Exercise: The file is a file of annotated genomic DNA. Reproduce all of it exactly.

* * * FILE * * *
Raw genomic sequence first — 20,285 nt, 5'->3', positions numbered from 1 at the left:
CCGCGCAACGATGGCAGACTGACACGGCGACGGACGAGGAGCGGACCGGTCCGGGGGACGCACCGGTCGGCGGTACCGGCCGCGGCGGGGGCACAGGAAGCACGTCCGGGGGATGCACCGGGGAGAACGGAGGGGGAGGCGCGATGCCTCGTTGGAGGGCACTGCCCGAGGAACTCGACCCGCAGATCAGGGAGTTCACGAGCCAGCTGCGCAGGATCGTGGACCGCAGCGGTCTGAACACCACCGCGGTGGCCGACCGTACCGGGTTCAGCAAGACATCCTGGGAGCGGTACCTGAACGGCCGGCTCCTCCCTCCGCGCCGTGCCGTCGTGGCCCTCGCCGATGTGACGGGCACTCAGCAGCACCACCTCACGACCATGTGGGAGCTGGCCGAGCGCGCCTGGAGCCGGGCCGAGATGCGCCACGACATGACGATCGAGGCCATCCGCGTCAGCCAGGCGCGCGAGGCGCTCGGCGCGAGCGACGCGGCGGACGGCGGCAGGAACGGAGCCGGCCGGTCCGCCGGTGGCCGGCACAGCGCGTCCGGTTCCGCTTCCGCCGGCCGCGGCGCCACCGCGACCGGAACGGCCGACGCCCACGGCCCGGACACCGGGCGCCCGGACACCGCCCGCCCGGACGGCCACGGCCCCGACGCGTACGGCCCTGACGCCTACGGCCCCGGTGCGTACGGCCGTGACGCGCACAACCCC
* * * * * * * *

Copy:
Raw genomic sequence first — 20,285 nt, 5'->3', positions numbered from 1 at the left:
CCGCGCAACGATGGCAGACTGACACGGCGACGGACGAGGAGCGGACCGGTCCGGGGGACGCACCGGTCGGCGGTACCGGCCGCGGCGGGGGCACAGGAAGCACGTCCGGGGGATGCACCGGGGAGAACGGAGGGGGAGGCGCGATGCCTCGTTGGAGGGCACTGCCCGAGGAACTCGACCCGCAGATCAGGGAGTTCACGAGCCAGCTGCGCAGGATCGTGGACCGCAGCGGTCTGAACACCACCGCGGTGGCCGACCGTACCGGGTTCAGCAAGACATCCTGGGAGCGGTACCTGAACGGCCGGCTCCTCCCTCCGCGCCGTGCCGTCGTGGCCCTCGCCGATGTGACGGGCACTCAGCAGCACCACCTCACGACCATGTGGGAGCTGGCCGAGCGCGCCTGGAGCCGGGCCGAGATGCGCCACGACATGACGATCGAGGCCATCCGCGTCAGCCAGGCGCGCGAGGCGCTCGGCGCGAGCGACGCGGCGGACGGCGGCAGGAACGGAGCCGGCCGGTCCGCCGGTGGCCGGCACAGCGCGTCCGGTTCCGCTTCCGCCGGCCGCGGCGCCACCGCGACCGGAACGGCCGACGCCCACGGCCCGGACACCGGGCGCCCGGACACCGCCCGCCCGGACGGCCACGGCCCCGACGCGTACGGCCCTGACGCCTACGGCCCCGGTGCGTACGGCCGTGACGCGCACAACCCC